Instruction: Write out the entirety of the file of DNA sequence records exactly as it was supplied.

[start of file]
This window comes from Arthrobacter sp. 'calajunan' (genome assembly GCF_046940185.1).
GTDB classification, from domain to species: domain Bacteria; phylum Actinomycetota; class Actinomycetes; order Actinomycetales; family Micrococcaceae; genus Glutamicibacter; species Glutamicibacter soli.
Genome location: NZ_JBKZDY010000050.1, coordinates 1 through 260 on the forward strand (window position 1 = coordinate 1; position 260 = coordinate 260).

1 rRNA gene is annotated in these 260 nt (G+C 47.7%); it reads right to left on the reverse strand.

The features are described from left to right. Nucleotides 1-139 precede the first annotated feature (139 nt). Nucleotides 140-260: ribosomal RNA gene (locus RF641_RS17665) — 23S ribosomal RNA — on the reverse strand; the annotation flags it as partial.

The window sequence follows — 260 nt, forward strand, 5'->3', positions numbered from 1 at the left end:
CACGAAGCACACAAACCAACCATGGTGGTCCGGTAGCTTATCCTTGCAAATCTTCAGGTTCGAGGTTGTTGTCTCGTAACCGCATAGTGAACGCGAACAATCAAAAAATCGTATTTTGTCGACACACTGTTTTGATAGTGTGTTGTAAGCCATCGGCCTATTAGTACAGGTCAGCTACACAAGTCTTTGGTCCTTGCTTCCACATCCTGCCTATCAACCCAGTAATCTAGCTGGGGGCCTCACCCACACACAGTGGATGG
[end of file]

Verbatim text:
This window comes from Arthrobacter sp. 'calajunan' (genome assembly GCF_046940185.1).
GTDB classification, from domain to species: domain Bacteria; phylum Actinomycetota; class Actinomycetes; order Actinomycetales; family Micrococcaceae; genus Glutamicibacter; species Glutamicibacter soli.
Genome location: NZ_JBKZDY010000050.1, coordinates 1 through 260 on the forward strand (window position 1 = coordinate 1; position 260 = coordinate 260).

1 rRNA gene is annotated in these 260 nt (G+C 47.7%); it reads right to left on the reverse strand.

The features are described from left to right. Nucleotides 1-139 precede the first annotated feature (139 nt). Nucleotides 140-260: ribosomal RNA gene (locus RF641_RS17665) — 23S ribosomal RNA — on the reverse strand; the annotation flags it as partial.

The window sequence follows — 260 nt, forward strand, 5'->3', positions numbered from 1 at the left end:
CACGAAGCACACAAACCAACCATGGTGGTCCGGTAGCTTATCCTTGCAAATCTTCAGGTTCGAGGTTGTTGTCTCGTAACCGCATAGTGAACGCGAACAATCAAAAAATCGTATTTTGTCGACACACTGTTTTGATAGTGTGTTGTAAGCCATCGGCCTATTAGTACAGGTCAGCTACACAAGTCTTTGGTCCTTGCTTCCACATCCTGCCTATCAACCCAGTAATCTAGCTGGGGGCCTCACCCACACACAGTGGATGG